Women whose periods stop completely and permanently before age 40 are said to have premature menopause. The symptoms of early menopause are the same as those of natural menopause at the usual time of life.
Why menopause comes early
Premature menopause may arise because of:
- surgery or treatment that removes or damages the ovaries (called ‘induced menopause’). When early menopause is caused by surgery, the immediate drop in hormones can produce more noticeable and more disruptive symptoms
- primary ovarian insufficiency (POI). Women with POI have irregular and infrequent periods, but can still sometimes become pregnant. Contraception is needed to avoid pregnancy. POI may go on for many years before menopause and can cause menopausal symptoms even prior to menopause.
Risks associated with premature menopause:
- increased vulnerability to bone loss and heart disease
- intense, complex emotional responses particularly if you are being treated for cancer or another serious illness.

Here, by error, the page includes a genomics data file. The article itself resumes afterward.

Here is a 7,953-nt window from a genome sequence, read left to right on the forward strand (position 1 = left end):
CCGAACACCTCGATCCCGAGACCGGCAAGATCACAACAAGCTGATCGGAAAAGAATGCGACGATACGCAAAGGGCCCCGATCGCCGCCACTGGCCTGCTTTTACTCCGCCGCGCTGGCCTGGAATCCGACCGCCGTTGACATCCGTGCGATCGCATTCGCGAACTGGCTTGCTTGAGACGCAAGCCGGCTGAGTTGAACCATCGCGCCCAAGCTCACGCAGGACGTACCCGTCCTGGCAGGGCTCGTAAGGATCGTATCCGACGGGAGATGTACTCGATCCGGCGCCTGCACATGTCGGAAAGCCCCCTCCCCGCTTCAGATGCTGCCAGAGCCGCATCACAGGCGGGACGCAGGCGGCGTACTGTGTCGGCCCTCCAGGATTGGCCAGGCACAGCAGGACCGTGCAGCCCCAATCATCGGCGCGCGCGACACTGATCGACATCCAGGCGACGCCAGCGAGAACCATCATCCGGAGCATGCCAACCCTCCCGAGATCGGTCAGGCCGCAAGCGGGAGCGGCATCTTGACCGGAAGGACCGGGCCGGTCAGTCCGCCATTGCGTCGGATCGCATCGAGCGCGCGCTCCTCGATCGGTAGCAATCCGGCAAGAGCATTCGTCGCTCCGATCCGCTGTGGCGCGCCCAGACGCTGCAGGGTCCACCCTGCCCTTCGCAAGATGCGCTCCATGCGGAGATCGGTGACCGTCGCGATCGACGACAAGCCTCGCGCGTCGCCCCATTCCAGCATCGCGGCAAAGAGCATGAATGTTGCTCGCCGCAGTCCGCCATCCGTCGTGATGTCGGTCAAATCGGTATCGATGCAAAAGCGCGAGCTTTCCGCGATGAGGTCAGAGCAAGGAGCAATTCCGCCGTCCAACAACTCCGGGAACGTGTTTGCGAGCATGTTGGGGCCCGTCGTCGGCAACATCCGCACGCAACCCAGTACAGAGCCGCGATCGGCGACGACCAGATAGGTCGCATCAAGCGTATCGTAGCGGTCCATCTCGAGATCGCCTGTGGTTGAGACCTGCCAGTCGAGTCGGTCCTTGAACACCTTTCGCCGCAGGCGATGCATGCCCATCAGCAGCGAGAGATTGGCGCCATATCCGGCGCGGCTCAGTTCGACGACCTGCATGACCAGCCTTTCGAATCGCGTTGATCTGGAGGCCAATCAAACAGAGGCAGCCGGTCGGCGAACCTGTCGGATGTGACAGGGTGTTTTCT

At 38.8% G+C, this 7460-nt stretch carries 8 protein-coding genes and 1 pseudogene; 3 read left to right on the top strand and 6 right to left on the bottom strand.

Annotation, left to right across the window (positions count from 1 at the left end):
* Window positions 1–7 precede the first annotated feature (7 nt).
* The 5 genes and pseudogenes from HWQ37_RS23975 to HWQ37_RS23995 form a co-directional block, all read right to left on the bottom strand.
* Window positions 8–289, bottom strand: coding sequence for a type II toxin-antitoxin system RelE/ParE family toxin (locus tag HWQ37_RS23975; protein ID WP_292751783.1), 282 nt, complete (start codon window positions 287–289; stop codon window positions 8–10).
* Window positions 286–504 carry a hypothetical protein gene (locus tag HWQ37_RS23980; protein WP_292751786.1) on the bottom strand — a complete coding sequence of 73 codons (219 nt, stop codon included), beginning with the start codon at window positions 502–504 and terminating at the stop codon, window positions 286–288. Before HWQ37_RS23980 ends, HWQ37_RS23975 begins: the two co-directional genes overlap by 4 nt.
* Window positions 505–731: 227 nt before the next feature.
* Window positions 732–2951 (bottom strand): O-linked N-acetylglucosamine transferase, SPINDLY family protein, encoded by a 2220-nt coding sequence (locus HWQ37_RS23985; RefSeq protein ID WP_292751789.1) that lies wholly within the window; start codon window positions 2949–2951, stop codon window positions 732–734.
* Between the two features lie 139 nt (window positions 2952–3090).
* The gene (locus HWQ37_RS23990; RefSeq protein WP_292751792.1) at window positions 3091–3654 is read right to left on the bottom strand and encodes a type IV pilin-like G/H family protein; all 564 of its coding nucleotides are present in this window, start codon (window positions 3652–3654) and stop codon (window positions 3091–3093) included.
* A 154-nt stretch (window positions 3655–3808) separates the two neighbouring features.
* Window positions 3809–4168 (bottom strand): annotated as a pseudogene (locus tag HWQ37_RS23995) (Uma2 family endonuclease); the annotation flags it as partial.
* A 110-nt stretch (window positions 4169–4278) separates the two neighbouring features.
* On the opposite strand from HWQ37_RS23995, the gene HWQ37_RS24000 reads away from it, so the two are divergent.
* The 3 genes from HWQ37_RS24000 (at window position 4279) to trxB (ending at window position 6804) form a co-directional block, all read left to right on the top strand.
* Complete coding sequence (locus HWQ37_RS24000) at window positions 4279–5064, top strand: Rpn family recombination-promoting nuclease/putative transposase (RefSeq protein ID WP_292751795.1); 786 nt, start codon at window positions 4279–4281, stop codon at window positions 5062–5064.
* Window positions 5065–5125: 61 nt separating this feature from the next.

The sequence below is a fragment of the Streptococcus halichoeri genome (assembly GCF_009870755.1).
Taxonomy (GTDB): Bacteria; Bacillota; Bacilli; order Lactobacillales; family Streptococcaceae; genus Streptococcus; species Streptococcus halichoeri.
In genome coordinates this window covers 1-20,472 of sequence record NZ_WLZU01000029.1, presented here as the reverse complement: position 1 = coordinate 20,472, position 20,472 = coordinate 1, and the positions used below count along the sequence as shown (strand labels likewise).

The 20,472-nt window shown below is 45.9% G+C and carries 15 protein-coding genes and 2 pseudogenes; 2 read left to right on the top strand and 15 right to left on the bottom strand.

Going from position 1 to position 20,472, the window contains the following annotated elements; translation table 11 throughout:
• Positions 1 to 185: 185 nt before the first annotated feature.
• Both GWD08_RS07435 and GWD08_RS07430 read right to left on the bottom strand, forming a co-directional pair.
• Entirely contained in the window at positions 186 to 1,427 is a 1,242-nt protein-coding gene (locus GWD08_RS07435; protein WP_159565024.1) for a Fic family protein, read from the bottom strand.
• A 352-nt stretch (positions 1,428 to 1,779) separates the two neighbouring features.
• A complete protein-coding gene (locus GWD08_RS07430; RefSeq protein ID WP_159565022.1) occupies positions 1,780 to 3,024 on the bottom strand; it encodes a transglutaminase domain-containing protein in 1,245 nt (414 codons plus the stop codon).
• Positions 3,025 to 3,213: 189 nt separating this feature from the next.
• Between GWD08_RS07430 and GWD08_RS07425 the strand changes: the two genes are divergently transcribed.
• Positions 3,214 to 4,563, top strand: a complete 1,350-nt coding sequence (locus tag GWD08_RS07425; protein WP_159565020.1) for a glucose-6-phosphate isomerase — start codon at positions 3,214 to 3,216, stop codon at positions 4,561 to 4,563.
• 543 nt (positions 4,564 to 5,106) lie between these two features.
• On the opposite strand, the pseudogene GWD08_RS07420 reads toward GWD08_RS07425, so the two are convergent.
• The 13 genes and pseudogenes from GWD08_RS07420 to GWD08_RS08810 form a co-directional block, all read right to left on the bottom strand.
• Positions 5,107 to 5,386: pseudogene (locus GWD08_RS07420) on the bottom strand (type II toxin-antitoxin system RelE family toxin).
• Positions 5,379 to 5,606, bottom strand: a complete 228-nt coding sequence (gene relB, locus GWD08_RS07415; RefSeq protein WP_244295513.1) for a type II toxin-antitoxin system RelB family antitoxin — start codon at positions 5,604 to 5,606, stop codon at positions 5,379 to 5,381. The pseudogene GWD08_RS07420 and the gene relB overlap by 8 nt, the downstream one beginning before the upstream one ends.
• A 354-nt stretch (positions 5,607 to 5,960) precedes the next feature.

Early menopause is particularly difficult for women who have not yet started or completed their families because of the low chance of becoming pregnant. There may be still options for parenting, and these can be discussed with a fertility specialist.
Menopause after cancer treatment
Cancer chemotherapy and radiation therapy are intended to injure or kill cancer cells and prevent tumours from growing, but both can also damage healthy tissue, including the ovaries.
If you require cancer treatment, you should discuss your plans for future pregnancies and the available options for fertility preservation with your doctors before you begin treatment.
In addition to causing menopausal symptoms (including vaginal dryness) by injuring the ovaries, some chemotherapy and pelvic radiation treatments can irritate and inflame the vagina and vulva. With some types of radiotherapy, some women need physiotherapy to prevent permanent shrinkage of the vagina.
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